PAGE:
The critical response to Paddington 2, amazingly, is that it’s as good as the first. Some have even gone as far as saying it’s elevated the franchise and has gone one better – which, as a devout, proud fan of the preceding picture, seems somewhat unlikely. And yet Paul King, alongside writer Simon Farnaby, has crafted a more touching, funnier and even more remarkable sequel, a feat which seemed almost impossible at first, and yet they’ve only gone and managed it.
Paddington (Ben Whishaw) is happily settled with the Brown family and has become a popular, active member of their West London community. With his Aunt Lucy’s (Imelda Staunton) birthday approaching, he finds the perfect gift at Mr Gruber’s (Jim Broadbent) antiques store; a pop-up book of her very favourite city, London. But turns out it’s a rather limited edition, expensive present, and so the affable bear starts to work to raise some money. But then the book is stolen by the eccentric out-of-work actor Phoenix Buchanan (Hugh Grant) and given Paddington’s well-expressed desire to own the book, he’s found guilty of theft and thrown in prison. In the meantime, Henry (Hugh Bonneville) and Mary Brown (Sally Hawkins) do everything they can to prove his innocence, but they must do so against the clock, for that mysterious book, complete with a series of hidden clues, has ended up in the wrong hands.
While the first film, which was released three years ago, touched so many adults and children alike, thrived in its indelible, charming tone, this sequel, off the back of the last film’s success, takes more creative risks, and they all pay off. The whole aesthetic is striking to say the least, with a beautiful scene featuring Paddington walking around in the pop-up book itself. It’s this surrealistic approach which serves the narrative so well, for while there are undoubtedly quite pointed sociopolitical elements to this tale, it’s taking place in a fantasy land of sorts, with a heightened, vibrant take on London, almost Mary Poppins-like in its depiction, which makes it more magical and increases the universal appeal, albeit it a love letter to the English capital, as we see London through Paddington’s blissfully optimistic perspective.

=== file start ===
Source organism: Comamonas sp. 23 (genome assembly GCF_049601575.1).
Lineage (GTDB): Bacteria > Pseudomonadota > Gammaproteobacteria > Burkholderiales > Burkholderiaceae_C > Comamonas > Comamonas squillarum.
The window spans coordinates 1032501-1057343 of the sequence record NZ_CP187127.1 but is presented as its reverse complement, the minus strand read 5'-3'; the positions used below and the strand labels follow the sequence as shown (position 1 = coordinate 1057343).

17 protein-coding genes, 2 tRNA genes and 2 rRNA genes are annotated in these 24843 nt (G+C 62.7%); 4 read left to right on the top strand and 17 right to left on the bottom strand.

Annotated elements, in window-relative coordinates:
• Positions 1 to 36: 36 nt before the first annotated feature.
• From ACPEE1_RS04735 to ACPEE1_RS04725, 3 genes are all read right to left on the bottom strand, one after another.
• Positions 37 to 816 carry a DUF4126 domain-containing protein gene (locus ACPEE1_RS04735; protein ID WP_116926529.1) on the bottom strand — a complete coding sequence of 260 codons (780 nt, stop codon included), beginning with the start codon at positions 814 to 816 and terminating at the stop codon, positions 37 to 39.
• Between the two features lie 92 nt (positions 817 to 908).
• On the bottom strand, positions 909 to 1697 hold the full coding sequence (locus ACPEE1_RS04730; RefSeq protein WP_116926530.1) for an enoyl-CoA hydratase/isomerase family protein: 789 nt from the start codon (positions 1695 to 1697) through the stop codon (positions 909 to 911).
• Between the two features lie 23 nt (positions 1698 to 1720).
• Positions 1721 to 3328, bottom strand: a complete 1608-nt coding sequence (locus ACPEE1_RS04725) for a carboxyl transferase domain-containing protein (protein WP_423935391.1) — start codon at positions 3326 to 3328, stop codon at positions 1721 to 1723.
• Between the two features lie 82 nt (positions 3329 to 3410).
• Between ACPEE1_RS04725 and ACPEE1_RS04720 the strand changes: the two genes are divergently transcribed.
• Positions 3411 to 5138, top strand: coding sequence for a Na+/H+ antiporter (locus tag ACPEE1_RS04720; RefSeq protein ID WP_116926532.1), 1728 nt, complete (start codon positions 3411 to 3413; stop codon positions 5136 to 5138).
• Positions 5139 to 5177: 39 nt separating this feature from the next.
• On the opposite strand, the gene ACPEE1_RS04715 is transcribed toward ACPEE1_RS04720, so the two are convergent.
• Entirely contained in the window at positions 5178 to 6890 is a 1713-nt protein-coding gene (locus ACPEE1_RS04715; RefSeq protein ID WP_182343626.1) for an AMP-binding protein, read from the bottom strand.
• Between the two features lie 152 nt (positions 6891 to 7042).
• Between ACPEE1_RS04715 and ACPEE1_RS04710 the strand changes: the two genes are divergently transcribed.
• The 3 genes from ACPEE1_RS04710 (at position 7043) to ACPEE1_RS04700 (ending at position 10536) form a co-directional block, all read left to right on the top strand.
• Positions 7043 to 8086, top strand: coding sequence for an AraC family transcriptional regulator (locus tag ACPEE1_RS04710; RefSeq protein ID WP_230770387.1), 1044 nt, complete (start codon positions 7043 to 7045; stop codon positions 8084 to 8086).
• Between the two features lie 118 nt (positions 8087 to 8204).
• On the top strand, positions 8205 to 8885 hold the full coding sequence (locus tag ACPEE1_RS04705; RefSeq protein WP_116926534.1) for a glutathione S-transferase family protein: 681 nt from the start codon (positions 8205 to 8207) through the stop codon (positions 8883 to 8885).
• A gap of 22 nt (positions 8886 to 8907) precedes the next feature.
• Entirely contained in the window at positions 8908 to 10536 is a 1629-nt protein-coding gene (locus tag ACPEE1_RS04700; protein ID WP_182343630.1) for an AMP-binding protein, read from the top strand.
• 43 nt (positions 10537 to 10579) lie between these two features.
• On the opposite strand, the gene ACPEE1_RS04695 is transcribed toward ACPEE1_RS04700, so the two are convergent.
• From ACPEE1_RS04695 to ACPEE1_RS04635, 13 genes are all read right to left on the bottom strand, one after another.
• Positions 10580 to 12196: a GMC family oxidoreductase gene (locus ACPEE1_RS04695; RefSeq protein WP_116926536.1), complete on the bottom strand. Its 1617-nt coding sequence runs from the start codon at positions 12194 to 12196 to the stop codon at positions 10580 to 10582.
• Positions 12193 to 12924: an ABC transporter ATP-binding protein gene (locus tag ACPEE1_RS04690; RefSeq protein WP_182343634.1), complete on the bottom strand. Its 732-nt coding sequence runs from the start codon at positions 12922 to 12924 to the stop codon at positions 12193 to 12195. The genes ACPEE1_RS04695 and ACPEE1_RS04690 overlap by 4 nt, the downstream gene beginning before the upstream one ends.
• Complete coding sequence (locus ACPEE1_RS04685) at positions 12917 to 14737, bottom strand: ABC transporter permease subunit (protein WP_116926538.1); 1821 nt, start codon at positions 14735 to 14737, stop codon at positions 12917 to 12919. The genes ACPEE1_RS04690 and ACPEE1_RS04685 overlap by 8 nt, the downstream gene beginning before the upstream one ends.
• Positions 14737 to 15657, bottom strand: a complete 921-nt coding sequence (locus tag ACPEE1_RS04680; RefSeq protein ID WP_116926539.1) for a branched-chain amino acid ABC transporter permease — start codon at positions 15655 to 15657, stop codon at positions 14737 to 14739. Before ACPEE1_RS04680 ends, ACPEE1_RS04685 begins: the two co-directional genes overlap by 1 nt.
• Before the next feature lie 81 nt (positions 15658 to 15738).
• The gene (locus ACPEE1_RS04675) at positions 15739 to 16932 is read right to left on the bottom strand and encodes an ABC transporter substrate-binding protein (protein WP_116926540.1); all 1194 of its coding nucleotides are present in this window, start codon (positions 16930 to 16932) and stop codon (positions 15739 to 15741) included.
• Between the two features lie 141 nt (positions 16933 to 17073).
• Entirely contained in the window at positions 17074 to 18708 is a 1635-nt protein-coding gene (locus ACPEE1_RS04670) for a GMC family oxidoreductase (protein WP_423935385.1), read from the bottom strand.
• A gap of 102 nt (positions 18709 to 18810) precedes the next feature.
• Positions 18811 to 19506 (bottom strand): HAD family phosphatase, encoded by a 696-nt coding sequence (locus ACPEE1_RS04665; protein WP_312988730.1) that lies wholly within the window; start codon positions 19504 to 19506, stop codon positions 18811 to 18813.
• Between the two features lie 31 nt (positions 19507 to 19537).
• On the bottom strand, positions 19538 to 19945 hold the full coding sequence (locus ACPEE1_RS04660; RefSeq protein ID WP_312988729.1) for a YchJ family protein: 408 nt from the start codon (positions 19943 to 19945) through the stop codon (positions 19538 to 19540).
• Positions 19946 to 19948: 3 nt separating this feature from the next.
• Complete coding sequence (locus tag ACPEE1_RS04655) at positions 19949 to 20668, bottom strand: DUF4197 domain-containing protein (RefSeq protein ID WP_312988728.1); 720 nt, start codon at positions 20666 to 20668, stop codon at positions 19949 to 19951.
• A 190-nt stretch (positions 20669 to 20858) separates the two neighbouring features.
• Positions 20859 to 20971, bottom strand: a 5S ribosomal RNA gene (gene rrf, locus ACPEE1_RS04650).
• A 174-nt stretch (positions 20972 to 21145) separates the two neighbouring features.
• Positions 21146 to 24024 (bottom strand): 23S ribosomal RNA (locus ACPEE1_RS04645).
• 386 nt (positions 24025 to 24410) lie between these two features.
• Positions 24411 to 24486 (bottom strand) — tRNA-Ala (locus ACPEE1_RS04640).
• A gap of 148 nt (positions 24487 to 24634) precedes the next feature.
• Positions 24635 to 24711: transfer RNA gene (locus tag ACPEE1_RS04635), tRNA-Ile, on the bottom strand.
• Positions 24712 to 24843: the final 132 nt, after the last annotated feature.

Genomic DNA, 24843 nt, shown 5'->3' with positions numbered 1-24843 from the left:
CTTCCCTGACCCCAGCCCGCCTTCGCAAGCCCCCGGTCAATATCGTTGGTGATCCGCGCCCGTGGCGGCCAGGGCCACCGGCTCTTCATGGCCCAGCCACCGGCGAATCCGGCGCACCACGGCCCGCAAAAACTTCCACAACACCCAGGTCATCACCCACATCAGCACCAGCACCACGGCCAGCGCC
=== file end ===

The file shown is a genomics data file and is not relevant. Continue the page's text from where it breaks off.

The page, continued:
The performances here are fantastic too, and while Whishaw’s vocal performance is subtle and sincere, Grant’s turn as the nefarious antagonist is anything but, proving to be a revelation as Phoenix Buchanan, in one of the actor’s very finest showings. Yet in spite of this overstated approach, at its core Paddington is studying a character who is discriminated against for being different, striving to adapt to a new culture having moved to the UK for a better future. In turn it’s impossible not to find parallels to a contemporary political landscape, particularly in post-Brexit Britain. It’s what makes this film so special, for it’s a celebration of human kindness and decency, something we need to remind ourselves of, particularly now. This film also enforces the idea that often exploring themes of this nature, and providing such positive messages to a young crowd can be best achieved through the most fantastical of narratives, as family films, and science-fiction too for that matter, can be the most accessible, through being metaphorical.
What transpires is a truly glorious, charming and tender piece of cinema, that will have you welling up on several occasions, and maybe even crying, with noise. Yet this never compromises on the humour, in what is such a funny production, as King’s surrealistic wit from the likes of The Mighty Boosh, which he also directed, is prevalent. So while we’re so often adverse to needless, money-making sequels, we want nothing more than a third movie, for this is a world we simply can’t wait to enter in to yet again.